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  • Discharge to Rehabilitation Reduces Readmission Rates in Elective Spinal Surgery: Predictors of Discharge to Rehabilitation or Skilled Care Facilities

    Final Number:

    Nicholas B. Abt BS; Brandon A. McCutcheon MD, MPP; Panagiotis Kerezoudis; Meghan Murphy MD; Ross Puffer MD; Patrick R. Maloney MD; Mohamad Bydon MD

    Study Design:

    Subject Category:

    Meeting: Section on Disorders of the Spine and Peripheral Nerves 2016 Annual Meeting

    Introduction: Identification of appropriate postoperative discharge location is crucial for patient recovery and directly impacts healthcare costs. To determine independent discharge predictors to rehabilitation or skilled care (SC) facilities and how discharge location affects unplanned readmission and/or reoperation rates. The study objective is to improve postoperative discharge planning and management strategies.

    Methods: All elective spinal surgery patients were analyzed from the American College of Surgeons National Surgical Quality Improvement Program databases between January 1, 2006 and December 31, 2012. Multivariable logistic regression was used to assess for discharge predictors to rehabilitation or SC versus home, and the odds of 30-day unplanned readmission and/or reoperation with respect to discharge destination.

    Results: Of 34,023 elective spinal surgery patients, discharge locations were: 30,606 patients to home, 1,674 patients to rehabilitation, and 1,743 patients to SC. The patients discharged home had the lowest complication rate (4.49%) versus rehabilitation (18.22%) and SC facilities (16.41%;p<0.001). Following multivariable regression analysis, there was a significant odds increase of discharge to rehabilitation for age (OR=1.08;p<0.001), men (OR=1.74;p<0.001), current smoking (OR=1.33;p=0.040), ASA class three (OR=3.15;p=0.030) and four (OR=8.14;p<0.001), diabetics on oral (OR=1.37;p=0.020) or insulin therapy (OR=1.76;p=0.001), operation time (OR=1.005;p<0.001), having a previous operation within 30 days (OR=3.31;p=0.004), total hospital LOS (OR=1.02;p<0.001), preoperative neurologic morbidity (OR=2.13;p<0.001), and having at least one postoperative morbidity (OR=2.93;p<0.001). Independent factors associated with increased discharge odds to SC included all the above plus BMI (OR=1.02;p=0.005), preoperative renal morbidity (OR=3.26;p=0.034), and preoperative hemato-oncologic morbidity (OR=1.82;p=0.007). There were 804 (4.06%) 30-day unplanned readmissions and 822 (2.45%) unplanned reoperations. Discharge to rehabilitation decreased the odds of 30-day unplanned readmission (OR=0.41;p=0.008) and had no significant effect if discharged to SC. Neither rehabilitation nor SC demonstrated significant odds changes of 30-day unplanned reoperation.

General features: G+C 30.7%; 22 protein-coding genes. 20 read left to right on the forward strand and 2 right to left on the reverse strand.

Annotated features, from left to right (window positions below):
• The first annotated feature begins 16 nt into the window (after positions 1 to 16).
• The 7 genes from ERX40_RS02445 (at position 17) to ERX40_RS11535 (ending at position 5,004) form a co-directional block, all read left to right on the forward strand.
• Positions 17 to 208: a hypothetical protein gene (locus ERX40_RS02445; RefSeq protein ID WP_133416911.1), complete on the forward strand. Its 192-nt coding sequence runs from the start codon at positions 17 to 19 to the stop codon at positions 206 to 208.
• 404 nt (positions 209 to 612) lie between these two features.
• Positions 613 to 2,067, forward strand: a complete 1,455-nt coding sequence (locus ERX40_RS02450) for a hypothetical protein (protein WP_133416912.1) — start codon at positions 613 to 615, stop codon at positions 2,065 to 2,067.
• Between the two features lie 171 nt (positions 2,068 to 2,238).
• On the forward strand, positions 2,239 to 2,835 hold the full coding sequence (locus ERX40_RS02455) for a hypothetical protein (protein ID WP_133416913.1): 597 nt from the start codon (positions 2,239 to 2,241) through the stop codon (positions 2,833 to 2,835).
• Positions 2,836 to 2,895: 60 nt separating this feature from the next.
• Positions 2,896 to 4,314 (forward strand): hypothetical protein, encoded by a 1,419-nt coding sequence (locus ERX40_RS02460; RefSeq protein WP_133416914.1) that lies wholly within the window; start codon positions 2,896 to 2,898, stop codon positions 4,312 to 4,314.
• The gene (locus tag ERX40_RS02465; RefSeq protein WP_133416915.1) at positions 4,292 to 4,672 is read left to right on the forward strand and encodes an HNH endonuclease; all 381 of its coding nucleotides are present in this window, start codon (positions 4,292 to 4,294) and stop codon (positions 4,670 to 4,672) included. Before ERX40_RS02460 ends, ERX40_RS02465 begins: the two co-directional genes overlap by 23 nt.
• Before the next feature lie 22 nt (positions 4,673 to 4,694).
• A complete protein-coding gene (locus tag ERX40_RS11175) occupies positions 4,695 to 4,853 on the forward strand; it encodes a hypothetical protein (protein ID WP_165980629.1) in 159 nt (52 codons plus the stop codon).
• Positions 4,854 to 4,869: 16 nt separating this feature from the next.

Conclusions: Consideration of discharge predictors, along with the complete clinical picture, should be used to determine discharge location. Discharge to rehabilitation was significantly associated with decreased 30-day unplanned readmission odds. Following elective spinal surgery, utilizing rehabilitation facilities might be an avenue to decrease readmissions and healthcare costs.

    Patient Care: - Discharge to rehabilitation and decreased readmission rates accelerate patient recovery and decrease risk of reoperation. - Utilizing rehabilitation facilities might be an avenue of decreasing healthcare costs - Careful discharge disposition planning will aid in delivering high quality postoperative care.

    Learning Objectives: - Discharge to a rehabilitation facility was significantly associated with decreased odds of 30-day unplanned readmission, with no significant effect on reoperation - Skilled care facility discharge did not influence 30-day unplanned readmission or reoperation odds - Following elective spinal surgery, utilizing rehabilitation facilities might be an avenue to decrease readmissions and healthcare costs.


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